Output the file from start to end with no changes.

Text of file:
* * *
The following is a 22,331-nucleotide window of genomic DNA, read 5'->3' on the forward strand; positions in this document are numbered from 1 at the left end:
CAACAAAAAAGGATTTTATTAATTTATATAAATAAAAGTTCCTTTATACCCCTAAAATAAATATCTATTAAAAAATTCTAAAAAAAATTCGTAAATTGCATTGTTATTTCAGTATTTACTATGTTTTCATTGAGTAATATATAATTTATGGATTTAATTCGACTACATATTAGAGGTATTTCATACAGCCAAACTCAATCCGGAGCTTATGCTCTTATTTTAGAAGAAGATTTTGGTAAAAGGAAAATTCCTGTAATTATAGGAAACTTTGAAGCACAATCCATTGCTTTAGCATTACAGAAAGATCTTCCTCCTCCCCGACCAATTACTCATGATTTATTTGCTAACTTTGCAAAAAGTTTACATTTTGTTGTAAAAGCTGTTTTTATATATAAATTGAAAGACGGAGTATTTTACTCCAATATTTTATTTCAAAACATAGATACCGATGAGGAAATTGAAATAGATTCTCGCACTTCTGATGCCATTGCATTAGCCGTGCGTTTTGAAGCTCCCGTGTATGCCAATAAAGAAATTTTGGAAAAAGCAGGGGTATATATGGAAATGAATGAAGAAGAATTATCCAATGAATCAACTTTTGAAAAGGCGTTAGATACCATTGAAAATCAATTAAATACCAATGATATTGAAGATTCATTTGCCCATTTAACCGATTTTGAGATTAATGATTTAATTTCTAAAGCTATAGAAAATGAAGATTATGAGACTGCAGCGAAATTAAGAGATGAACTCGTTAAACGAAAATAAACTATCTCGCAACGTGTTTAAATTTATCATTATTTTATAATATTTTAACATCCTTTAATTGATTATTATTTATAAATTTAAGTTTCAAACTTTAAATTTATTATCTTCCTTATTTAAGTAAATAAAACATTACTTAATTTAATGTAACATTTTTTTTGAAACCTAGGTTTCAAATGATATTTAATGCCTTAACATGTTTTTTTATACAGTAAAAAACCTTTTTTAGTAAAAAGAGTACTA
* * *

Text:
The following is a 22,331-nucleotide window of genomic DNA, read 5'->3' on the forward strand; positions in this document are numbered from 1 at the left end:
CAACAAAAAAGGATTTTATTAATTTATATAAATAAAAGTTCCTTTATACCCCTAAAATAAATATCTATTAAAAAATTCTAAAAAAAATTCGTAAATTGCATTGTTATTTCAGTATTTACTATGTTTTCATTGAGTAATATATAATTTATGGATTTAATTCGACTACATATTAGAGGTATTTCATACAGCCAAACTCAATCCGGAGCTTATGCTCTTATTTTAGAAGAAGATTTTGGTAAAAGGAAAATTCCTGTAATTATAGGAAACTTTGAAGCACAATCCATTGCTTTAGCATTACAGAAAGATCTTCCTCCTCCCCGACCAATTACTCATGATTTATTTGCTAACTTTGCAAAAAGTTTACATTTTGTTGTAAAAGCTGTTTTTATATATAAATTGAAAGACGGAGTATTTTACTCCAATATTTTATTTCAAAACATAGATACCGATGAGGAAATTGAAATAGATTCTCGCACTTCTGATGCCATTGCATTAGCCGTGCGTTTTGAAGCTCCCGTGTATGCCAATAAAGAAATTTTGGAAAAAGCAGGGGTATATATGGAAATGAATGAAGAAGAATTATCCAATGAATCAACTTTTGAAAAGGCGTTAGATACCATTGAAAATCAATTAAATACCAATGATATTGAAGATTCATTTGCCCATTTAACCGATTTTGAGATTAATGATTTAATTTCTAAAGCTATAGAAAATGAAGATTATGAGACTGCAGCGAAATTAAGAGATGAACTCGTTAAACGAAAATAAACTATCTCGCAACGTGTTTAAATTTATCATTATTTTATAATATTTTAACATCCTTTAATTGATTATTATTTATAAATTTAAGTTTCAAACTTTAAATTTATTATCTTCCTTATTTAAGTAAATAAAACATTACTTAATTTAATGTAACATTTTTTTTGAAACCTAGGTTTCAAATGATATTTAATGCCTTAACATGTTTTTTTATACAGTAAAAAACCTTTTTTAGTAAAAAGAGTACTA